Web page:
Southeast Bronx Light Rail Proposal
Background and Rationale
New York City has a great subway system, one of the largest in the world, as well as connecting buses, ferries, and commuter rail, but transit deserts do still exist. Many are in less urban areas of the city, such as Eastern Queens, Western Staten Island, and the Rockaway Peninsula, but one large one is in the Southeast Bronx. The neighborhoods of Hunts Point, Soundview, Castle Hill, and Throgs Neck all have minimal to no subway service. In addition, bus connections are needed most of the time to connect to the subway, resulting in crush loading on buses. The way to solve this? A light rail line. It's cheaper to build than a subway and more environmentally friendly than a bus. This proposal outlines a modern light rail line that would run from the major commercial areas of the South Bronx, through Hunts Point to Soundview, where the line would split in two, with one branch going to Clason Point, and one to Throgs Neck. In addition to relieving capacity along the 6 train and countless bus routes, this line would also provide links to major commercial districts, and subways to Manhattan. The issue, however, is that building rail lines is expensive. Now, that is true, however this proposal has a few ways to mitigate these costs.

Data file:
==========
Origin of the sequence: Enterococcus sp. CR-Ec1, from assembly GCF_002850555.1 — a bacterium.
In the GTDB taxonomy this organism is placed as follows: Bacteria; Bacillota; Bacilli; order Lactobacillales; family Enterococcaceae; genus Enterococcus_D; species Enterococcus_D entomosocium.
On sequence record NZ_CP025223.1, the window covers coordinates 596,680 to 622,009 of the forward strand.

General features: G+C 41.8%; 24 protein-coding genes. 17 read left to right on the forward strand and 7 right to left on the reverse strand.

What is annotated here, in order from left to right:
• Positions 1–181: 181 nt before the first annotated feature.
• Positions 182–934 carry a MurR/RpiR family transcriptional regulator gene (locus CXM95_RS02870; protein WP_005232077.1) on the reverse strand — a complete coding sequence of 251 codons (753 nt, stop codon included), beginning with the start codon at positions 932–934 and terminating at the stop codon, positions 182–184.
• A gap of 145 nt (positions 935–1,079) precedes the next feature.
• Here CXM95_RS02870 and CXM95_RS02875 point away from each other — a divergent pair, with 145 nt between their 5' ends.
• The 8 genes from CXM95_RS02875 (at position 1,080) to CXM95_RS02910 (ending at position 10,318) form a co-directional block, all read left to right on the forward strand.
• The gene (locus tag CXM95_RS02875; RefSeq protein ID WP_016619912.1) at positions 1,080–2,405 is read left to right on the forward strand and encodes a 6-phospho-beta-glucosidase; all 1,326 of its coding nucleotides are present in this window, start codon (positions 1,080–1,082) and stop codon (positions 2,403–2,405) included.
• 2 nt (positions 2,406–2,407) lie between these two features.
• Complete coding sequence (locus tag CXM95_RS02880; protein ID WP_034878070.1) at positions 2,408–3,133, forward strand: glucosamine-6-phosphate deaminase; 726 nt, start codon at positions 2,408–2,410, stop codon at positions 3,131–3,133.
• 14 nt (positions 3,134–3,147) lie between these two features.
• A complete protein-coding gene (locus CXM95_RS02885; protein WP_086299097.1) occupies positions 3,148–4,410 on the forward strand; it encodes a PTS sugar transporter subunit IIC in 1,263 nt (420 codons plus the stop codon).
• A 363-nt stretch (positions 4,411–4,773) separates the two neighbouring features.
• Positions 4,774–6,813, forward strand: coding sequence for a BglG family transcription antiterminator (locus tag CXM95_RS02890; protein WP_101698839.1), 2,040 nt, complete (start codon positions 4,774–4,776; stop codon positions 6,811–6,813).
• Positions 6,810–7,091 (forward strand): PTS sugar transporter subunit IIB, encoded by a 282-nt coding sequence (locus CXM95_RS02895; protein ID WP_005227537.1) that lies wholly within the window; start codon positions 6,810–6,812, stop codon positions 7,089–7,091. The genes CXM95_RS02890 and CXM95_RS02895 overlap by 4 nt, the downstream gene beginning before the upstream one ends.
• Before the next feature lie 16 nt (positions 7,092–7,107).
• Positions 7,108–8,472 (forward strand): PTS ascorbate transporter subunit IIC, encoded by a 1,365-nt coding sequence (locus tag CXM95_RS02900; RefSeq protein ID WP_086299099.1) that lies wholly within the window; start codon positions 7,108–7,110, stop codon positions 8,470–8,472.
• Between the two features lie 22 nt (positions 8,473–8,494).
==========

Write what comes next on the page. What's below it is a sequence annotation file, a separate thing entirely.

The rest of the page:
So, it's obviously a needed link in underserved areas, however, rail lines are expensive to build. This line mitigates this by using existing infrastructure wherever possible. For a good portion of the main line, existing bus lanes are used. All you have to do here is add tracks, and ramp up enforcement to make sure cars don't use said lanes. However, bus lanes aren't everywhere. Stroads kind of are, though - the Southeast Bronx is full of them. Stick some tracks in the middle, and boom, you have light rail. This combination of bus lanes and stroad diet covers most of the line, however there are some small stretches that aren't covered, namely two creeks that stand in the way of a line. For this, I say we use the European model of light rail, and integrate it into a park on both sides of the creek, with a new train-only bridge across the creek. Lastly, at the end of the lines, I propose to use existing infrastructure to create turning loops for the light rail trains. These would also be integrated into already existing parks. That covers all the infrastructure, so throw some modern light rail vehicles (such as the Siemens S70, CAF Urbos 3, or Bombardier Flexity) on the route, and you have yourself a convienent, modern, and green way to connect the Southeast Bronx.